Eighth Century Prophets: A Social Analysis

D. N. Premnath Chalice Press, St. Louis December 1, 2003
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Premnath’s study attempts to explain through sociological analysis the rise of the prophetic movement in the eighth century B.C. Its approach is unique because it synthesizes the Latifundialization of Albrecht Alt, the neo-Marxism of Norman Gottwald, and the sociological approach of Robert Wilson in order to argue that the prophetic movement developed because of social and economic concerns.

The first section of this book (chaps. 1–3) describes the milieu of the eighth century, and the last section (chap. 4) applies the observations in chapters 1–3 to a variety of biblical texts. Chapter 1 explains how land is the primary economic base in an agrarian society. Chapter 2 traces the history of land ownership before the eighth century. Chapter 3 outlines the social realities of Israel and Judah in the eighth century, which was a time of prosperity and expansion. Chapter 4 interprets many biblical texts that demonstrate how the prophets were mostly concerned with social and economic injustice. Each chapter carefully argues that social and economic injustice was the primary stimulus for the eighth-century prophets.

The greatest strength of Eighth Century Prophets is its interaction with anthropology and archaeology. Premnath’s integration of the anthropology of Eric R. Wolf (Peasant Wars of the Twentieth Century [Norman, OK: University of Oklahoma Press, 1999]) with the archaeology of Lawrence Stager, William Dever, and Amihai Mazar is the product of careful research. Much of its exegesis is well informed, clear, and accurate. Thus it is an extremely helpful reference for the passages with which it interacts.

In spite of the book’s overall exegetical strength, the economic theory presented by Premnath is severely underdeveloped. Often it assumes that archaeology quantifies too much about economic context. For example, although the Samaria Ostraca and ivory inlays from Megiddo are helpful, their overall significance remains ambiguous. Even if this evidence indicates widespread wealth in the eighth century, it does not necessarily indicate that people living in the ninth century were relatively impoverished. Further, even if wealth was a new social reality, this shift does not necessarily result in widespread social and economic injustice. Although the early prophets clearly denounced social and economic injustice, Premnath goes too far in suggesting that social and economic injustice was the controlling element of the prophets. One wishes he would have given greater attention to the impact of the Mosaic Covenant on the prophets’ thinking. He interacts very little with economic theory, and thus many of his arguments are in jeopardy. Neglecting the works of John Maynard Keynes and Milton Friedman casts serious doubt on his conclusions.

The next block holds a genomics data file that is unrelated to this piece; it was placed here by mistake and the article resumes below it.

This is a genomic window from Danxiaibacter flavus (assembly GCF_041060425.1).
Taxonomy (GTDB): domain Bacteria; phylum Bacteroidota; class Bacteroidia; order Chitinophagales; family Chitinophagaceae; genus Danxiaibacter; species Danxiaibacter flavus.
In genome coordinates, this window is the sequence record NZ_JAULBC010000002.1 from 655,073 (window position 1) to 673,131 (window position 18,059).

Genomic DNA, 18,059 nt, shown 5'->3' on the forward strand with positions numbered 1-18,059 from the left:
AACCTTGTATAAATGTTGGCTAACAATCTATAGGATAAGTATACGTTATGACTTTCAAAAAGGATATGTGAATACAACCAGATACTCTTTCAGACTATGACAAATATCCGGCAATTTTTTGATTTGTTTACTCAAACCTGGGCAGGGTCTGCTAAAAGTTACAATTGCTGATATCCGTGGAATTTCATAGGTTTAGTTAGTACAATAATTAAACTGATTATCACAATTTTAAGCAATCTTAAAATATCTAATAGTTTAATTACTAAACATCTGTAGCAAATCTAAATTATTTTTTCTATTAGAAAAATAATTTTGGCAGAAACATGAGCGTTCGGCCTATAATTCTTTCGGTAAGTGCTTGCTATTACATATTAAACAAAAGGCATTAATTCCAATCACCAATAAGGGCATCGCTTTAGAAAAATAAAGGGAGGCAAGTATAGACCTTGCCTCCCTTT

Nevertheless Eighth Century Prophets is a helpful and stimulating book. In an area as elusive as the early prophets, any attempt to explain their arrival and ministry is worth examination. This work a valuable reference for the many biblical texts with which it interacts. 

—Jake R. McCarty and Robert B. Chisholm Jr.

April 1, 2005
 

Biblotheca Sacra

This review appeared in the Apr-Jun 2005 vol. 162 no. 2 issue of Biblotheca Sacra, DTS’s quarterly academic journal.

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